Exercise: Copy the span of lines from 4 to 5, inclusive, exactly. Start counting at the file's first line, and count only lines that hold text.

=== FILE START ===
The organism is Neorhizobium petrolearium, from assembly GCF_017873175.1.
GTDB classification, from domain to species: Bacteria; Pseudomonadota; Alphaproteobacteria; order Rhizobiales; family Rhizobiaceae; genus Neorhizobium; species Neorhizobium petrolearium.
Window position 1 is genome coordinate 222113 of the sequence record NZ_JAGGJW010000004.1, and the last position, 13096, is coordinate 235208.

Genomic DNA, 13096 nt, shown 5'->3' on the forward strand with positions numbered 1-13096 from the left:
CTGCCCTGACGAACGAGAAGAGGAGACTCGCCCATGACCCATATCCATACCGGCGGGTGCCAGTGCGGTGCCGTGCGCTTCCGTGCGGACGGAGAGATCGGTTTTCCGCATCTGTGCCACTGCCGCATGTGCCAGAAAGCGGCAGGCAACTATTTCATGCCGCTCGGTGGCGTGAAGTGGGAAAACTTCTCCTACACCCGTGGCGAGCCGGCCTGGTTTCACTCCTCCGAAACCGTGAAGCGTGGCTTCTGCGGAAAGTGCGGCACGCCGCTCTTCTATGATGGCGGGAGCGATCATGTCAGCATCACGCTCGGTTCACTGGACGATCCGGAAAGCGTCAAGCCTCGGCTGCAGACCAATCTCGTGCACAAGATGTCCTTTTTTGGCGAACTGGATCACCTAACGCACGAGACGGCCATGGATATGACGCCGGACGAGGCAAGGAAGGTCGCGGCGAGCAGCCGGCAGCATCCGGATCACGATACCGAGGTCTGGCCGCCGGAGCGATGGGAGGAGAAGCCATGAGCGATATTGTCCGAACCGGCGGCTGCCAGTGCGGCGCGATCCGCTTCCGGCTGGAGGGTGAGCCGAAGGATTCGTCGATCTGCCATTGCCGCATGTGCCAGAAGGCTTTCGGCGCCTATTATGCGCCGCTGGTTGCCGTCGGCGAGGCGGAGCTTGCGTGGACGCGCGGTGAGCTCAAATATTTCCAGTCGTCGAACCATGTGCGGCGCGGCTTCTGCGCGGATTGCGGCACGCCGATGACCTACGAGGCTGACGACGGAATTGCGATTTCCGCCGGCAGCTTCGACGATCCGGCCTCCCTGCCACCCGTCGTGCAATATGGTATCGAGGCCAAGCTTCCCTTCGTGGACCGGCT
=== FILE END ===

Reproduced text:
Genomic DNA, 13096 nt, shown 5'->3' on the forward strand with positions numbered 1-13096 from the left:
CTGCCCTGACGAACGAGAAGAGGAGACTCGCCCATGACCCATATCCATACCGGCGGGTGCCAGTGCGGTGCCGTGCGCTTCCGTGCGGACGGAGAGATCGGTTTTCCGCATCTGTGCCACTGCCGCATGTGCCAGAAAGCGGCAGGCAACTATTTCATGCCGCTCGGTGGCGTGAAGTGGGAAAACTTCTCCTACACCCGTGGCGAGCCGGCCTGGTTTCACTCCTCCGAAACCGTGAAGCGTGGCTTCTGCGGAAAGTGCGGCACGCCGCTCTTCTATGATGGCGGGAGCGATCATGTCAGCATCACGCTCGGTTCACTGGACGATCCGGAAAGCGTCAAGCCTCGGCTGCAGACCAATCTCGTGCACAAGATGTCCTTTTTTGGCGAACTGGATCACCTAACGCACGAGACGGCCATGGATATGACGCCGGACGAGGCAAGGAAGGTCGCGGCGAGCAGCCGGCAGCATCCGGATCACGATACCGAGGTCTGGCCGCCGGAGCGATGGGAGGAGAAGCCATGAGCGATATTGTCCGAACCGGCGGCTGCCAGTGCGGCGCGATCCGCTTCCGGCTGGAGGGTGAGCCGAAGGATTCGTCGATCTGCCATTGCCGCATGTGCCAGAAGGCTTTCGGCGCCTATTATGCGCCGCTGGTTGCCGTCGGCGAGGCGGAGCTTGCGTGGACGCGCGGTGAGCTCAAATATTTCCAGTCGTCGAACCATGTGCGGCGCGGCTTCTGCGCGGATTGCGGCACGCCGATGACCTACGAGGCTGACGACGGAATTGCGATTTCCGCCGGCAGCTTCGACGATCCGGCCTCCCTGCCACCCGTCGTGCAATATGGTATCGAGGCCAAGCTTCCCTTCGTGGACCGGCT